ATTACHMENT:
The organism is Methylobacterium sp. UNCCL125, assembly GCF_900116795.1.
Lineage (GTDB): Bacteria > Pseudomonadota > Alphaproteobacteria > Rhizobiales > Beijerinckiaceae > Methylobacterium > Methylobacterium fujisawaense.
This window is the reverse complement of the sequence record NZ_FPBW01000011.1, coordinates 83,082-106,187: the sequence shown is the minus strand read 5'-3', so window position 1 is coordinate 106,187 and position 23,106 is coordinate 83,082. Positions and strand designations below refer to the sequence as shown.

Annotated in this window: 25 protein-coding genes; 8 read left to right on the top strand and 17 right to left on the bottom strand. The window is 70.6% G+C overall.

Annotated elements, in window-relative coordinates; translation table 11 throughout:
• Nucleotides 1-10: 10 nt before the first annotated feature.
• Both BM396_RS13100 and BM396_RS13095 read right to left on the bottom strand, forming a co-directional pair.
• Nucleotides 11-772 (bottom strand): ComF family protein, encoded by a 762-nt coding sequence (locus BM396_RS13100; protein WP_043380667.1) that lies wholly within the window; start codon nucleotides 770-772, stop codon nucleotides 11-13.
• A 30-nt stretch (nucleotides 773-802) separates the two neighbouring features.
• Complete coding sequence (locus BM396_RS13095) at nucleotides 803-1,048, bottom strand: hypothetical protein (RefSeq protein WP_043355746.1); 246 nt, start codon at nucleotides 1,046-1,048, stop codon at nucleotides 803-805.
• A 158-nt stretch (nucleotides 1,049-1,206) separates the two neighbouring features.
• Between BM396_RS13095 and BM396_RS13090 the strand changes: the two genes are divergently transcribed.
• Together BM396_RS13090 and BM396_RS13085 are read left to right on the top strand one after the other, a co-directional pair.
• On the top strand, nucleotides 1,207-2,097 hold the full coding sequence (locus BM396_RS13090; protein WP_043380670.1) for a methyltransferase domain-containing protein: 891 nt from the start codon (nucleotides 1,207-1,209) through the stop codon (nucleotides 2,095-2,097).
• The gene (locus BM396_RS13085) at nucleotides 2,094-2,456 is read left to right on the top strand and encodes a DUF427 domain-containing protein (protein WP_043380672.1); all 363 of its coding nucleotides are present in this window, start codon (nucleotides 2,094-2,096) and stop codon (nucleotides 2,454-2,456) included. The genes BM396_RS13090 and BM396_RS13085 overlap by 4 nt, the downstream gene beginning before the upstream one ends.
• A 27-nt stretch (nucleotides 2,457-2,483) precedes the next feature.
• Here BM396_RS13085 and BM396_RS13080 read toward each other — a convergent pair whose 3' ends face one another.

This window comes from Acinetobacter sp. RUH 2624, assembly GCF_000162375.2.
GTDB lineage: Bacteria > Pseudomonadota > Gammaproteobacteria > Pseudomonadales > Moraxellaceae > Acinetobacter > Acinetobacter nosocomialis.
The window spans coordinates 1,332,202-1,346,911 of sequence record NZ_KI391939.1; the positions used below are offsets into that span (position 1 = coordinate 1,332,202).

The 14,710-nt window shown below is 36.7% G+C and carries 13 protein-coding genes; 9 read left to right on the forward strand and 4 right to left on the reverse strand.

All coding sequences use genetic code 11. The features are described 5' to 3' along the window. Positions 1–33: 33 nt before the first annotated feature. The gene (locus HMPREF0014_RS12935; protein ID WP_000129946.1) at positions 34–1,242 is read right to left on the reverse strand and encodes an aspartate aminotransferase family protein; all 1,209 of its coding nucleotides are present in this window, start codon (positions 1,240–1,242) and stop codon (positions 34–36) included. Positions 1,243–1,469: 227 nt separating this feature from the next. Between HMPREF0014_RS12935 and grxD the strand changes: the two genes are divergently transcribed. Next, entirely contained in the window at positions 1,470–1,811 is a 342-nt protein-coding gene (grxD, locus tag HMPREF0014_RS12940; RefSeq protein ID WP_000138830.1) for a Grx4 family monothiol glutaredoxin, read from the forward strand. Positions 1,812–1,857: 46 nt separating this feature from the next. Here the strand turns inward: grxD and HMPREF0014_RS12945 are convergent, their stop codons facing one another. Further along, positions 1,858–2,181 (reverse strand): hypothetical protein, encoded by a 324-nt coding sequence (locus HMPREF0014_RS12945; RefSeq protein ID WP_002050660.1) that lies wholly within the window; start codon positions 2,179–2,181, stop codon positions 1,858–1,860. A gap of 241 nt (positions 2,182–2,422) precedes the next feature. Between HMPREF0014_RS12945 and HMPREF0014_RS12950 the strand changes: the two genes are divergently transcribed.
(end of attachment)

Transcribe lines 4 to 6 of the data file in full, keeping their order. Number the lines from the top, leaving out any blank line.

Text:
Annotated in this window: 25 protein-coding genes; 8 read left to right on the top strand and 17 right to left on the bottom strand. The window is 70.6% G+C overall.

Annotated elements, in window-relative coordinates; translation table 11 throughout:
• Nucleotides 1-10: 10 nt before the first annotated feature.